We’re not arguing that everything is effective, that every program works. But it is really striking how many systematic reviews there are in different areas that show us that crime prevention works.

I think of it this way now: that the Martinson and “nothing works” idea was very naive. Who would believe that nothing works? There must be some things. It would be equally naive to think that everything you do works. And that’s the purpose of evidence-based policy. Because with evidence-based policy, it shows in what direction is the most success.

What should policymakers or police do to put these findings to work?

Look, no one document is going to provide the entire range of solutions that people want. We don’t go into tremendous detail about each specific program, [but the book lists the underlying research, so a reader can] very quickly get a sense of where are the areas where things seem to be useful.

In policing, for example, focusing in on micro-geographic places is a very good direction. And there are lots of studies that reinforce that now using different approaches.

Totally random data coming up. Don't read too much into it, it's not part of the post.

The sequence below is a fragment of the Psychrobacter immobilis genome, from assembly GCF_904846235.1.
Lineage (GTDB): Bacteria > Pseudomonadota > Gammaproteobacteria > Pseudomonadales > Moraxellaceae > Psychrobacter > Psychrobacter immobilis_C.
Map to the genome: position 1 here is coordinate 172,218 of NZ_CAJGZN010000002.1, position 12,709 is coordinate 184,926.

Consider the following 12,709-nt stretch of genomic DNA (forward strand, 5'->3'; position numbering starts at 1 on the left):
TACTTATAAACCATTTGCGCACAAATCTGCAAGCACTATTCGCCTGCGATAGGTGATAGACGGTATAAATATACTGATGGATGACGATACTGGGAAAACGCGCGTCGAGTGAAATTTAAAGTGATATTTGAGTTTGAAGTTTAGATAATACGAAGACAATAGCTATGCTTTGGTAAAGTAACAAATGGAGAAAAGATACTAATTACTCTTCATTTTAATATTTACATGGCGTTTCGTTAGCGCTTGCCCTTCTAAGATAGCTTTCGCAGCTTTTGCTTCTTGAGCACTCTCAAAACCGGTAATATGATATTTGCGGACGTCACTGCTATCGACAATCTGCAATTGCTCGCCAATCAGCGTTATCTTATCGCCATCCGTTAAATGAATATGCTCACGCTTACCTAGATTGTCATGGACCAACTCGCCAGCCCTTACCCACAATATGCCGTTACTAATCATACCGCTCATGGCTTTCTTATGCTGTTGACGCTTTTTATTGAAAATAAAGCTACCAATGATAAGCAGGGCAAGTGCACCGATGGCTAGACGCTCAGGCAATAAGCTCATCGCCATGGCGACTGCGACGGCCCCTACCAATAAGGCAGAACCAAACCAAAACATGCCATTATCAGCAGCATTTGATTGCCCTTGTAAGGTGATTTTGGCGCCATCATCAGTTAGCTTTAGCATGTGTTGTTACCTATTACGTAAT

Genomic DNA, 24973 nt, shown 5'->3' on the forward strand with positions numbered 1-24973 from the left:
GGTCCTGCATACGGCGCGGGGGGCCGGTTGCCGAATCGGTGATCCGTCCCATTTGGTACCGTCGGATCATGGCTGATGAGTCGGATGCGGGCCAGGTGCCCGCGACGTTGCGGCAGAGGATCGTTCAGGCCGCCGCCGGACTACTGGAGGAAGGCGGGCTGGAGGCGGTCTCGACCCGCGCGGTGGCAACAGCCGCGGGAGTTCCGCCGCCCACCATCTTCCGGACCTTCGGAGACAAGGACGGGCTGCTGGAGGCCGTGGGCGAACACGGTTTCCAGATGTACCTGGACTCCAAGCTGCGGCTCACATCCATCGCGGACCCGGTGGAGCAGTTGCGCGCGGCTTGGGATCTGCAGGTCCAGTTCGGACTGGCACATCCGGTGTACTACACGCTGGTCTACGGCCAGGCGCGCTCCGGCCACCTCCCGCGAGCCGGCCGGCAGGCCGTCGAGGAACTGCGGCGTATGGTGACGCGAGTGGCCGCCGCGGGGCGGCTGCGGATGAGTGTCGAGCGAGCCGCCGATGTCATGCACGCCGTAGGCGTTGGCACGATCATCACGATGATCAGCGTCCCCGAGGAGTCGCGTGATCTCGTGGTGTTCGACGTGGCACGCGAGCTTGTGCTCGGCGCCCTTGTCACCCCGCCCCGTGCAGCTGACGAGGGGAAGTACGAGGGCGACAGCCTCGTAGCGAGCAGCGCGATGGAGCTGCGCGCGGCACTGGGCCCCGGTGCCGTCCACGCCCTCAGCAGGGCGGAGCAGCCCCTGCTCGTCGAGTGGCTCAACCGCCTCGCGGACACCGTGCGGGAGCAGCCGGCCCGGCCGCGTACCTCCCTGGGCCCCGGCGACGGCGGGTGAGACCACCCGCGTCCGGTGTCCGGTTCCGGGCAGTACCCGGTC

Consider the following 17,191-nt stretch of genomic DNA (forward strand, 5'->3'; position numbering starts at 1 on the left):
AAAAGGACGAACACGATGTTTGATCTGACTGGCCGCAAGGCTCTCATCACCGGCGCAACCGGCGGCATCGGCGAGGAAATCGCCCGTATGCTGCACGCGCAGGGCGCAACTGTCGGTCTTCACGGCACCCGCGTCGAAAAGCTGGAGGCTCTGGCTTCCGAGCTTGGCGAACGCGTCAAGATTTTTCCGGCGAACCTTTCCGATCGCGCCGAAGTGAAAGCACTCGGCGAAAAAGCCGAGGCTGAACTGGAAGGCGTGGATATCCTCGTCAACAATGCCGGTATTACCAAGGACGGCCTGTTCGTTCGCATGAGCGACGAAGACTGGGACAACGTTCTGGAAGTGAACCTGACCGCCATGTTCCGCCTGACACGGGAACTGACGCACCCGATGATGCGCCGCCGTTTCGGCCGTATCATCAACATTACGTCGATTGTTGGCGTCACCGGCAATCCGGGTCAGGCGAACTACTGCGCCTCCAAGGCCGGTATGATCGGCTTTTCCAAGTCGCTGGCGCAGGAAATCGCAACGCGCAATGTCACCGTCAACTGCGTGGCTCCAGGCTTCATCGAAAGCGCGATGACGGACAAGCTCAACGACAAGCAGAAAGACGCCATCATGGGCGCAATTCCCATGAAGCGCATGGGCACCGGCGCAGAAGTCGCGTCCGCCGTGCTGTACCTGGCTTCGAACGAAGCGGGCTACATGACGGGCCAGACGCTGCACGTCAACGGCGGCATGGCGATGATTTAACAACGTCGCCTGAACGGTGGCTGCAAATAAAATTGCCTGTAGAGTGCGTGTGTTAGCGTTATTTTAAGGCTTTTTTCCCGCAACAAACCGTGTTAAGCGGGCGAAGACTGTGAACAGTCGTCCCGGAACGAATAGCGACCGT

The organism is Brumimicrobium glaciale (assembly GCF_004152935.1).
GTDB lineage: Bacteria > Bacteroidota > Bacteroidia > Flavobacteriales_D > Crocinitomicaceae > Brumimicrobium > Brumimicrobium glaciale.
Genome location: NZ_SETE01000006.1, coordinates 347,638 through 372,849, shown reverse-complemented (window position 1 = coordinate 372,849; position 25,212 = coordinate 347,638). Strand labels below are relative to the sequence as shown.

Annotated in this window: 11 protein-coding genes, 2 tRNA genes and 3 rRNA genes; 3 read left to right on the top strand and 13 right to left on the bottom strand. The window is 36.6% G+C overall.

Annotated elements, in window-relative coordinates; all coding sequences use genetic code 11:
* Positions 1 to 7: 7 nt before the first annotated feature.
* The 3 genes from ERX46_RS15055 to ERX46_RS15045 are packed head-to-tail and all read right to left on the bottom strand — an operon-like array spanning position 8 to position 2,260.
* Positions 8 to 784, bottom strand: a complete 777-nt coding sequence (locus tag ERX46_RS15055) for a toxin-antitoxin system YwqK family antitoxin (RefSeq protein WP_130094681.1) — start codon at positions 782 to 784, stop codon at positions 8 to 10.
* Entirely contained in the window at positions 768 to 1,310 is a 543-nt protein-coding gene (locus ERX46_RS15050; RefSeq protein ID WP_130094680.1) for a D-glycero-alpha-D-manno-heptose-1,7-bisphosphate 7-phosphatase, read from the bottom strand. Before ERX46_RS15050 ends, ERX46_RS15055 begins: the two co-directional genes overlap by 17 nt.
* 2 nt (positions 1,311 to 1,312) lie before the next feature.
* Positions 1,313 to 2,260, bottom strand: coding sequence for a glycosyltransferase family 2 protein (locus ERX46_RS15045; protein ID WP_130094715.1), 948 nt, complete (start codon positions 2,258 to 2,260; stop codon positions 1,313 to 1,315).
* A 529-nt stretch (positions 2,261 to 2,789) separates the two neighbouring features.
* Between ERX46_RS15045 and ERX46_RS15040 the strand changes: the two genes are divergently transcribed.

One approach that your book says is effective is targeted patrols to reduce illegal possession and carrying of firearms. Is that another name for stop-and-frisk?

It’s not directly on stop-question-frisk. But there have been a series of approaches that would focus, for example, on hot spots, and stopping people to check for guns. And those are more highly focused than most of the stop-question-frisk programs. The interventions that show strong positive effects are very, very focused. Let’s say you have a street with a large number of shootings over the last month or two. Would it be reasonable on that street to stop everyone — if legally allowable, of course — in that situation?

So in other words, stop-question-frisk as a general strategy in a city might be a very bad idea. It can lead to all sorts of negative unintended consequences. I think the New York strategy was too broad, and too general, to really be justifiable [in light of its racially biased outcomes]. But maybe in a situation where you highly focus on the specific places where there are very serious problems, it may be a useful strategy. It may be justified.